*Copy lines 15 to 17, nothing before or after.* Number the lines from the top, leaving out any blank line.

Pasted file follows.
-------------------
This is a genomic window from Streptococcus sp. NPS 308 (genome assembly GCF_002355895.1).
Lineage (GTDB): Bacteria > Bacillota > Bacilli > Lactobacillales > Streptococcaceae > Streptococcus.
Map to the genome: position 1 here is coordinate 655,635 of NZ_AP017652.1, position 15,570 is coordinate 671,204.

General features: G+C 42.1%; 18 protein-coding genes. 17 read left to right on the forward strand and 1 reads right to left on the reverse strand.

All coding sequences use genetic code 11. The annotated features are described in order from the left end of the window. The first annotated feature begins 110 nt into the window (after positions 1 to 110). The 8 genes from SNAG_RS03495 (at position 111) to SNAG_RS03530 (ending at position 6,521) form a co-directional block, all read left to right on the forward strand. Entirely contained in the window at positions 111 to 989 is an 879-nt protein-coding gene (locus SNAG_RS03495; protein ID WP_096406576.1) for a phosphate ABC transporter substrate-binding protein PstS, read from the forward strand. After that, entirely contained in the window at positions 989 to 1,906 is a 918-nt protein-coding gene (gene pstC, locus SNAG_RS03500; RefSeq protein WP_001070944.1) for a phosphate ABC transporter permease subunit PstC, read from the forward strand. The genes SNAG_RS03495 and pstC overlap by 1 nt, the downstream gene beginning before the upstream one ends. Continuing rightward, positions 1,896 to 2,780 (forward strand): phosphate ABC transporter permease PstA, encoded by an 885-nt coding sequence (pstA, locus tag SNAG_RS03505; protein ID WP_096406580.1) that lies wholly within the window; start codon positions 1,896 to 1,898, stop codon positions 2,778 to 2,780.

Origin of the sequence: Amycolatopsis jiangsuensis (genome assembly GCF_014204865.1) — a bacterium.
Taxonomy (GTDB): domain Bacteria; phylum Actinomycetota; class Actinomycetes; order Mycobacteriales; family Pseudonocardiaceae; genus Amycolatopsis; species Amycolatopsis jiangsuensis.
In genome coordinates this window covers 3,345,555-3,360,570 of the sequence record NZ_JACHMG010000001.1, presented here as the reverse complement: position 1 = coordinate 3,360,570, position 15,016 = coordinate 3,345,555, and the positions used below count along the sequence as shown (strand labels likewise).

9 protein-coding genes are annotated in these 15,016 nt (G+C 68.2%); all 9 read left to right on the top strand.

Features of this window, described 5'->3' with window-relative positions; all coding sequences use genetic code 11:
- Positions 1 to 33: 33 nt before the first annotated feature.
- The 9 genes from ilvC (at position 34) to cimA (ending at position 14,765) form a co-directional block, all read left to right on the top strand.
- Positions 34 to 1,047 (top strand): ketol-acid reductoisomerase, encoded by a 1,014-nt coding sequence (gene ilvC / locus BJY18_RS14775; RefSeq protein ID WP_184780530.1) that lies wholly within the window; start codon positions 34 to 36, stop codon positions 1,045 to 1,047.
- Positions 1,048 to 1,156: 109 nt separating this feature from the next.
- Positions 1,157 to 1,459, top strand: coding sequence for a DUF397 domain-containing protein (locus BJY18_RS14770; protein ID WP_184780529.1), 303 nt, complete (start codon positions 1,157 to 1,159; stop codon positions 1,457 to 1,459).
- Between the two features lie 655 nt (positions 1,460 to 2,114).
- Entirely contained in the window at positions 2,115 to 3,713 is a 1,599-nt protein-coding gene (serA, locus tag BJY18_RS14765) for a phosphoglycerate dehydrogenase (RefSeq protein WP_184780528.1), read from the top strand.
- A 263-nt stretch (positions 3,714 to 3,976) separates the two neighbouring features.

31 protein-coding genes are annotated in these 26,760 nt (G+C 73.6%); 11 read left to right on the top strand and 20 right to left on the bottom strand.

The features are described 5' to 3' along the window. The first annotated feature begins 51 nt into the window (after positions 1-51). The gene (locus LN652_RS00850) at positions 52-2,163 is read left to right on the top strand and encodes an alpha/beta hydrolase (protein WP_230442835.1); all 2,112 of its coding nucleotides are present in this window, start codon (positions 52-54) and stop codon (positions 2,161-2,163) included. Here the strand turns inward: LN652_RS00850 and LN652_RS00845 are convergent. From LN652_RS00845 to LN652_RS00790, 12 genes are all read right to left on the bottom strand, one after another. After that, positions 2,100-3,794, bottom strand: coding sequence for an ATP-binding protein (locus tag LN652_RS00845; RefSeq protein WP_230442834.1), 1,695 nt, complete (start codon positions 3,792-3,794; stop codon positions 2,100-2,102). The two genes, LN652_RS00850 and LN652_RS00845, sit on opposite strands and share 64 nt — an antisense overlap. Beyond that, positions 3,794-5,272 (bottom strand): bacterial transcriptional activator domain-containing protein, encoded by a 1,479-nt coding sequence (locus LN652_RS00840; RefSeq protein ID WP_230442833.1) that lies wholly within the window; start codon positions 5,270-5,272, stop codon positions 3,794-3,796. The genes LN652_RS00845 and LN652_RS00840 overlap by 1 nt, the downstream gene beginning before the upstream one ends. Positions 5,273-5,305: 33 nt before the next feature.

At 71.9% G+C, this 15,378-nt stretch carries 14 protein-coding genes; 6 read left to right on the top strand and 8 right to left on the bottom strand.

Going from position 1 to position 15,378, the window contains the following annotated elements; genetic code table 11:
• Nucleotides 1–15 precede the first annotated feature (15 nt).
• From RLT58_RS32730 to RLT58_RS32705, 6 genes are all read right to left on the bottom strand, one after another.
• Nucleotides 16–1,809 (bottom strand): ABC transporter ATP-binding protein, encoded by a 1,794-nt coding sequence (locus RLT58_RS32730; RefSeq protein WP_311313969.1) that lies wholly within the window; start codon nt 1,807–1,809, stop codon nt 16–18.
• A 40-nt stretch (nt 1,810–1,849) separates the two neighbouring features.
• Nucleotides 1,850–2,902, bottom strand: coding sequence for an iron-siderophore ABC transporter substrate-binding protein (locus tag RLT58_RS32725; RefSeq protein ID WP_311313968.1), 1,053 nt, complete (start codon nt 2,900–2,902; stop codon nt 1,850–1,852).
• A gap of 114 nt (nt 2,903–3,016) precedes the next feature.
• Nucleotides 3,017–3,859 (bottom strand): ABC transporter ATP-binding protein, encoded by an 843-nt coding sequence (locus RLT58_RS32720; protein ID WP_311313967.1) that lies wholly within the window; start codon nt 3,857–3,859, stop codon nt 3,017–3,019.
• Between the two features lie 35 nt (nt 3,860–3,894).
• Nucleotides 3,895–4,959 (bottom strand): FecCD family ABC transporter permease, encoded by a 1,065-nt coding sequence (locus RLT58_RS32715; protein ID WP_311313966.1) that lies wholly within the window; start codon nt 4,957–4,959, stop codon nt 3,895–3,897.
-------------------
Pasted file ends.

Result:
- Positions 1,157 to 1,459, top strand: coding sequence for a DUF397 domain-containing protein (locus BJY18_RS14770; protein ID WP_184780529.1), 303 nt, complete (start codon positions 1,157 to 1,159; stop codon positions 1,457 to 1,459).
- Between the two features lie 655 nt (positions 1,460 to 2,114).
- Entirely contained in the window at positions 2,115 to 3,713 is a 1,599-nt protein-coding gene (serA, locus tag BJY18_RS14765) for a phosphoglycerate dehydrogenase (RefSeq protein WP_184780528.1), read from the top strand.